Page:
Injunctions under 1996 Act
This page deals with the following matters:
- "Housing related conduct".
- The wording of the order.
- Without notice injunctions under the 1996 Act.
 EWCA Civ 943
This case considered the meaning of "housing-related conduct" for the purposes of s153A (1) of the Housing Act 1996.
D had been a secure tenant of C. C had evicted him on the basis of nuisance; he had carried on a campaign of harassment against his neighbours. After his eviction there were no instances of nuisance for around a year. However, he then returned to the area and further anti-social behaviour ensued and an ASBI was granted against him. The issue was whether there was sufficient nexus between D, the area and his behaviour to bring him within s153A(1); particularly as he was no longer a tenant of C.
"Housing-related" conduct under the section means conduct "directly or indirectly relating to or affecting the housing management functions of a relevant landlord". The court held: (1) that a broad interpretation should be given to this phrase; (2) that s153A indicates that it is a part of the housing management functions to preserve the peace in the neighbourhood; and (3) that the individuals conduct should be taken as a whole and not piecemeal. Having regard to those factors Rix LJ (at para 55) therefore considered that the Council’s housing management functions:
- ".. easily embrace its sense of responsibility to its continuing tenants and also to owner-occupiers in Warneage Green for the conduct of its former tenant, Mr Redpath, who has pursued his vendetta against his former neighbours irrespective of the loss of his tenancy."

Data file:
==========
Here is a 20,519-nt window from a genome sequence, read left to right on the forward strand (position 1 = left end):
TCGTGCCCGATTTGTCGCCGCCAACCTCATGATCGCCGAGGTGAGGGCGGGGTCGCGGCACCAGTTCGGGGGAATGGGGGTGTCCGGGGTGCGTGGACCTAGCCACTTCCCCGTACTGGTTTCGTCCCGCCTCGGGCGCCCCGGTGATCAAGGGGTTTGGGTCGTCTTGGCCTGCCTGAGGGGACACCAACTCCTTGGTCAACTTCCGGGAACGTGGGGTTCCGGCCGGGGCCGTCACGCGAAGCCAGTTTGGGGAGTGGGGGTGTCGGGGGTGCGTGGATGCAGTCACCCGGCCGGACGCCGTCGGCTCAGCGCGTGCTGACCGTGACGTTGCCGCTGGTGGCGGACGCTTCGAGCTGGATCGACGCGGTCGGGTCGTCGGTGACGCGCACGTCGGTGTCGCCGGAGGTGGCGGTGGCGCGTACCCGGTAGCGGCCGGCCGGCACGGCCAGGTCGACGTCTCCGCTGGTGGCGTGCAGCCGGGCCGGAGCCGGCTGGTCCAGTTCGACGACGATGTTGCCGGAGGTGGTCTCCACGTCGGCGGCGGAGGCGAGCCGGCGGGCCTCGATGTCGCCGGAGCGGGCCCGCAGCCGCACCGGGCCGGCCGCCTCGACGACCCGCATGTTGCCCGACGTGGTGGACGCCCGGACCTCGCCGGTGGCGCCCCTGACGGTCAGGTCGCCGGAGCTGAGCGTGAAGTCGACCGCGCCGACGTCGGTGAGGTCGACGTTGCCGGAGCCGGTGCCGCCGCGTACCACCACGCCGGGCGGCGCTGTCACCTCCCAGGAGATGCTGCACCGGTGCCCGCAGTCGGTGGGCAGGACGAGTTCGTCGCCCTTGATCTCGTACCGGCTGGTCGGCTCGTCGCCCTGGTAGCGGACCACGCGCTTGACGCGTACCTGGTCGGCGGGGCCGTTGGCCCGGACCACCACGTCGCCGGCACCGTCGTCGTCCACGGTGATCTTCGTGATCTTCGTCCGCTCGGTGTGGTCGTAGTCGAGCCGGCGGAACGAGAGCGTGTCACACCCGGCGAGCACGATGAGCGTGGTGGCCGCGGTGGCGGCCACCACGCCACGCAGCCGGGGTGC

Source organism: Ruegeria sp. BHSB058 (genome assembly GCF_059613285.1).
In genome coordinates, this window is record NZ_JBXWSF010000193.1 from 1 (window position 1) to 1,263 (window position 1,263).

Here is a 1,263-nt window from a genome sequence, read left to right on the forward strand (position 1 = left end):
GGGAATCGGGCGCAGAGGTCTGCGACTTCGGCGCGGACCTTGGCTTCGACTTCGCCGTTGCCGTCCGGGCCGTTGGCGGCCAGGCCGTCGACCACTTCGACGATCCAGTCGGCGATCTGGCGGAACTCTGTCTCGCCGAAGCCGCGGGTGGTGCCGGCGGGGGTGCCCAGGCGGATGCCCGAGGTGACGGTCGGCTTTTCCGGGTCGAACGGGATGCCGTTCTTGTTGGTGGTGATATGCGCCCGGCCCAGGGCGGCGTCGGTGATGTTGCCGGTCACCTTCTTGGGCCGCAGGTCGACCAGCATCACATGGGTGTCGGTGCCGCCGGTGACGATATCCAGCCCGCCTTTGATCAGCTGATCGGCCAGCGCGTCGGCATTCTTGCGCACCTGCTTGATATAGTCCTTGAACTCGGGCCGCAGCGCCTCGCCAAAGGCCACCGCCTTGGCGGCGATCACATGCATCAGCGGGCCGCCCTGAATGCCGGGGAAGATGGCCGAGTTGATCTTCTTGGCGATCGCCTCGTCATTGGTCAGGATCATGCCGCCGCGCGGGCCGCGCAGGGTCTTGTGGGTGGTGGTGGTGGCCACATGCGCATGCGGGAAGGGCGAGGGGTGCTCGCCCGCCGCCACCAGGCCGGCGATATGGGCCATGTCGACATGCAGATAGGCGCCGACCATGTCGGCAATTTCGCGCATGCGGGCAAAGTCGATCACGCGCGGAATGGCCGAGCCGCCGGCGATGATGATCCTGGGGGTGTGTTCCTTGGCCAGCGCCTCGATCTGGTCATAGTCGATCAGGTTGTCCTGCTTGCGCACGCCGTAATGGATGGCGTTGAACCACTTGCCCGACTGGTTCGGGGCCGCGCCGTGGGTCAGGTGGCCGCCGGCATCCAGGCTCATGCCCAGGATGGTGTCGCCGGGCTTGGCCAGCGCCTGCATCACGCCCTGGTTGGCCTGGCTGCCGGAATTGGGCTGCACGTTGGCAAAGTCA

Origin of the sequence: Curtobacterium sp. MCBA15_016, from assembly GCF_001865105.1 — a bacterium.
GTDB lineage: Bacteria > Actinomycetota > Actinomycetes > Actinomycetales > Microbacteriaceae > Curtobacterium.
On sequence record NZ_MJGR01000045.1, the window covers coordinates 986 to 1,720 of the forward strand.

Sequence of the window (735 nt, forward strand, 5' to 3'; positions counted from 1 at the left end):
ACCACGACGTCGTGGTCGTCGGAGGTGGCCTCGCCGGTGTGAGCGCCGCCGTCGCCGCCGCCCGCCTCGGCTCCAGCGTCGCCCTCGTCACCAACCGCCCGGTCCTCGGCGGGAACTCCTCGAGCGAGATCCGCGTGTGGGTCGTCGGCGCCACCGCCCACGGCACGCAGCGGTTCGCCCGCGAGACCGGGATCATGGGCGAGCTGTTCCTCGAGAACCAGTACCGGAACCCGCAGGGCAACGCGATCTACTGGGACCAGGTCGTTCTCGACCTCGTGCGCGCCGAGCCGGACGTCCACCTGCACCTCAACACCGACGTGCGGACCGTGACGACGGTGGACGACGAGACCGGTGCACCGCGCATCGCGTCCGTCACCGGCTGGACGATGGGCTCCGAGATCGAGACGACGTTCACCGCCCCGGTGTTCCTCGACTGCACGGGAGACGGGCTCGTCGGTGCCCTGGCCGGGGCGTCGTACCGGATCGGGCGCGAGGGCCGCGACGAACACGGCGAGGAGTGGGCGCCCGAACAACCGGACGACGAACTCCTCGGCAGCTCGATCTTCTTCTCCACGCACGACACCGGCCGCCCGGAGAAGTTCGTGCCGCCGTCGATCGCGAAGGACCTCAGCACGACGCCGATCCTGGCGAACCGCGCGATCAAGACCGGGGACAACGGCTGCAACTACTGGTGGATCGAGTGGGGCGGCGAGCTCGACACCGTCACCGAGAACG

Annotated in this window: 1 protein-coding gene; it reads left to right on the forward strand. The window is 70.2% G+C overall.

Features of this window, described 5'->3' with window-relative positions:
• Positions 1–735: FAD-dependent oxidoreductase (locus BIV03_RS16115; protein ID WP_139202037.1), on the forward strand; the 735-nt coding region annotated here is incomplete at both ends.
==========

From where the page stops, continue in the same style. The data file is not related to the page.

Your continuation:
Wording of the order
 EWCA Civ 1256.
In this case (decided under the 1996 Act before the amendments made by the Anti-social Behaviour Act 2003) Mummery LJ considered the wording of the order that should be made:
- "Careful consideration needs to be given by the court in each case to the scope of the injunction which is justified by the evidence. In the exercise of its discretion the court must ensure that the injunction granted is framed in terms appropriate and proportionate to the facts of the case. Thus, if the judge finds that there is a risk of significant harm to a particular person or persons it would usually be appropriate for the injunction to identify that person or those persons, so that the respondent knows the circumstances in which he might be in breach of the injunction, and liable for contempt of court if he caused a nuisance or annoyance to them in the future.
- In order to justify granting a wider injunction against the respondent, restraining him from causing a nuisance or annoyance to, "a person of a similar description," it would normally be necessary for the judge to make a finding that there had been use or threats of violence to persons of a similar description, and that there was a risk of significant harm to persons of a similar description if an injunction was not granted in respect of them." (Paragraphs 38 and 39).